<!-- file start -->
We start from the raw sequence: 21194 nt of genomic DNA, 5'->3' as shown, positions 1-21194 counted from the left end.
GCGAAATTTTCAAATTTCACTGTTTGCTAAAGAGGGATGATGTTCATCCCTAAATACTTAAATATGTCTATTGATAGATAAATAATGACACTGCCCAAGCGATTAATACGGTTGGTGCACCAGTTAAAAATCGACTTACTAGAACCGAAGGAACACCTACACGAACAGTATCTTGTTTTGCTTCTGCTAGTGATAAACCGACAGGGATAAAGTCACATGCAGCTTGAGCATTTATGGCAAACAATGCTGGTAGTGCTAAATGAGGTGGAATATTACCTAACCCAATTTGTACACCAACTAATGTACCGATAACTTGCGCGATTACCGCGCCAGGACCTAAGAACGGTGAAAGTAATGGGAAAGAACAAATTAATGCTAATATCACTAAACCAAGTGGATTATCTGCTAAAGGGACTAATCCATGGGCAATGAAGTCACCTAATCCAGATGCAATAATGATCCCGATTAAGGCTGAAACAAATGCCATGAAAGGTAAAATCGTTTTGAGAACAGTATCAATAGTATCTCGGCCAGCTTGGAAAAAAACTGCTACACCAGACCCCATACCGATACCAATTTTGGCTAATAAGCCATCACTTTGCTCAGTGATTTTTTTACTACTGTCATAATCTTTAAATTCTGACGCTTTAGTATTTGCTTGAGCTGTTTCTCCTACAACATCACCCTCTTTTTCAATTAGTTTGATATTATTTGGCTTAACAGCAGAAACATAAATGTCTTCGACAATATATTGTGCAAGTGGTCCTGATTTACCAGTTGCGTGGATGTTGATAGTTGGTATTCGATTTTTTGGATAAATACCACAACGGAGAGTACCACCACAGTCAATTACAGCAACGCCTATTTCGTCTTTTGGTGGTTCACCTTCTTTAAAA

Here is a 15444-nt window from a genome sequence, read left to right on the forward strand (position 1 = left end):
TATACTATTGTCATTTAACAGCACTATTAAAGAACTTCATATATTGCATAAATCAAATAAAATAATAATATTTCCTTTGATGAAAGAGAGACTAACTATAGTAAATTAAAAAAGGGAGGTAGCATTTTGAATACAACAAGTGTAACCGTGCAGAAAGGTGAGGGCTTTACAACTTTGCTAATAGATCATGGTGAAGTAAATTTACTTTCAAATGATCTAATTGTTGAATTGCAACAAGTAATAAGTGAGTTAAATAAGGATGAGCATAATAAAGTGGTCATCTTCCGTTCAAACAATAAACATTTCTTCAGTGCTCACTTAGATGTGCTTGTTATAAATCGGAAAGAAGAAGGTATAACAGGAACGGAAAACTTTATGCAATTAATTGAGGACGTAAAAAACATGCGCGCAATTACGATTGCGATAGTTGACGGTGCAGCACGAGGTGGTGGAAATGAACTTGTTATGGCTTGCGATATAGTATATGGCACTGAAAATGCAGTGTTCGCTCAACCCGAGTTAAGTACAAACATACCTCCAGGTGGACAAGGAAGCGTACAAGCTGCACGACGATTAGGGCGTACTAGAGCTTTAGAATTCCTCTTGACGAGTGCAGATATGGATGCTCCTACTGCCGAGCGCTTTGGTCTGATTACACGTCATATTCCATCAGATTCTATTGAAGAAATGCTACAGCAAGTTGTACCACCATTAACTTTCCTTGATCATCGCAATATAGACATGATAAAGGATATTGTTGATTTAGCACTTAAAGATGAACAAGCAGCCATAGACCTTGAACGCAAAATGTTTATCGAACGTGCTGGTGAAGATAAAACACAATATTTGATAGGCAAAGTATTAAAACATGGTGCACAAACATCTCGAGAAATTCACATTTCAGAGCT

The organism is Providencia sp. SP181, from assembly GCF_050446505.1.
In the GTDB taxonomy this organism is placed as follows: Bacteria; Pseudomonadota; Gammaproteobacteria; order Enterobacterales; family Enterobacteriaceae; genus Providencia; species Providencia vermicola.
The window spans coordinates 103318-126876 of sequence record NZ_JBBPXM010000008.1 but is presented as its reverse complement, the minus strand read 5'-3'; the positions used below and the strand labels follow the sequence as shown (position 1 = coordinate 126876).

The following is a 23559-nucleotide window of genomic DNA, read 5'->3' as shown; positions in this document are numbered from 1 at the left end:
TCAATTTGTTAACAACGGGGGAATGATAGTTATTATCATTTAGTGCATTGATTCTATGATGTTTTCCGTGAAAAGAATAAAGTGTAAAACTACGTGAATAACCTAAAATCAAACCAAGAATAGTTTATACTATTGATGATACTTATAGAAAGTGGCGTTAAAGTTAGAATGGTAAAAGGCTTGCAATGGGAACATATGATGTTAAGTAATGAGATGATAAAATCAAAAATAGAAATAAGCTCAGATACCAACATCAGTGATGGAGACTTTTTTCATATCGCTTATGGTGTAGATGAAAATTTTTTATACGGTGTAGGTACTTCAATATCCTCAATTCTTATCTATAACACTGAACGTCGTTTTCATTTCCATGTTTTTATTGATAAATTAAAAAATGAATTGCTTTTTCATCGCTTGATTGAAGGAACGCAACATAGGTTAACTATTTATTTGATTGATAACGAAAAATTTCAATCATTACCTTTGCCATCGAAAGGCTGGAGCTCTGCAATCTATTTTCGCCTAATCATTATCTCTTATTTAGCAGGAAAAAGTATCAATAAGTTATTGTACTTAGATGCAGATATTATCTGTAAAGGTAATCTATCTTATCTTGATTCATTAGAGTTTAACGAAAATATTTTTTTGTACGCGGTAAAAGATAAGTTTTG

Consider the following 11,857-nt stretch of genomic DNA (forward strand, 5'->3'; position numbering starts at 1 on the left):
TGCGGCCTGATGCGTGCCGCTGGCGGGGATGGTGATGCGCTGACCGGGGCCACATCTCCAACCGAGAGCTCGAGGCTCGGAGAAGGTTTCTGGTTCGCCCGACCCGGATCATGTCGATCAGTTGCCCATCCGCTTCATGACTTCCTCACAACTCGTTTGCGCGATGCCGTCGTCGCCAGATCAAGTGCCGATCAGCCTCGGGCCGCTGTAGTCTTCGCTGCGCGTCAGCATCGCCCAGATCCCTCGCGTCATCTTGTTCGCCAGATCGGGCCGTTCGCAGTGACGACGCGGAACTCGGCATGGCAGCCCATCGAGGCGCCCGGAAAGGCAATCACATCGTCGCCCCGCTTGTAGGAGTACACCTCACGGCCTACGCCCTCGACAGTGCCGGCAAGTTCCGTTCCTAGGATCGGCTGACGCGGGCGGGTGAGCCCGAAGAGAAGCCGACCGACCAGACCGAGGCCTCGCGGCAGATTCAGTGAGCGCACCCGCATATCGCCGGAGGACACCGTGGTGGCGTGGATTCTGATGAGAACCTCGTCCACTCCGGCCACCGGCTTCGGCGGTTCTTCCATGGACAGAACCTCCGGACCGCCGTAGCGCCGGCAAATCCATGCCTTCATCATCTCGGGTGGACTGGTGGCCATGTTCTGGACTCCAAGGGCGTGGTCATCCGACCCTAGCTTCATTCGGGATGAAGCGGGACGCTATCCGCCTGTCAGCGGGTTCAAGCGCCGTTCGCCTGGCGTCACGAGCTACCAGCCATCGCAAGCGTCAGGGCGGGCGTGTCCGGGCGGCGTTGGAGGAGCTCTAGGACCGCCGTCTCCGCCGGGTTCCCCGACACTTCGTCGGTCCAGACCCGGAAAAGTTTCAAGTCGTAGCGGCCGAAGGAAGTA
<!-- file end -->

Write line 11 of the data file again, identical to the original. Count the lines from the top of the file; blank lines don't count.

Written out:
TGCGGCCTGATGCGTGCCGCTGGCGGGGATGGTGATGCGCTGACCGGGGCCACATCTCCAACCGAGAGCTCGAGGCTCGGAGAAGGTTTCTGGTTCGCCCGACCCGGATCATGTCGATCAGTTGCCCATCCGCTTCATGACTTCCTCACAACTCGTTTGCGCGATGCCGTCGTCGCCAGATCAAGTGCCGATCAGCCTCGGGCCGCTGTAGTCTTCGCTGCGCGTCAGCATCGCCCAGATCCCTCGCGTCATCTTGTTCGCCAGATCGGGCCGTTCGCAGTGACGACGCGGAACTCGGCATGGCAGCCCATCGAGGCGCCCGGAAAGGCAATCACATCGTCGCCCCGCTTGTAGGAGTACACCTCACGGCCTACGCCCTCGACAGTGCCGGCAAGTTCCGTTCCTAGGATCGGCTGACGCGGGCGGGTGAGCCCGAAGAGAAGCCGACCGACCAGACCGAGGCCTCGCGGCAGATTCAGTGAGCGCACCCGCATATCGCCGGAGGACACCGTGGTGGCGTGGATTCTGATGAGAACCTCGTCCACTCCGGCCACCGGCTTCGGCGGTTCTTCCATGGACAGAACCTCCGGACCGCCGTAGCGCCGGCAAATCCATGCCTTCATCATCTCGGGTGGACTGGTGGCCATGTTCTGGACTCCAAGGGCGTGGTCATCCGACCCTAGCTTCATTCGGGATGAAGCGGGACGCTATCCGCCTGTCAGCGGGTTCAAGCGCCGTTCGCCTGGCGTCACGAGCTACCAGCCATCGCAAGCGTCAGGGCGGGCGTGTCCGGGCGGCGTTGGAGGAGCTCTAGGACCGCCGTCTCCGCCGGGTTCCCCGACACTTCGTCGGTCCAGACCCGGAAAAGTTTCAAGTCGTAGCGGCCGAAGGAAGTA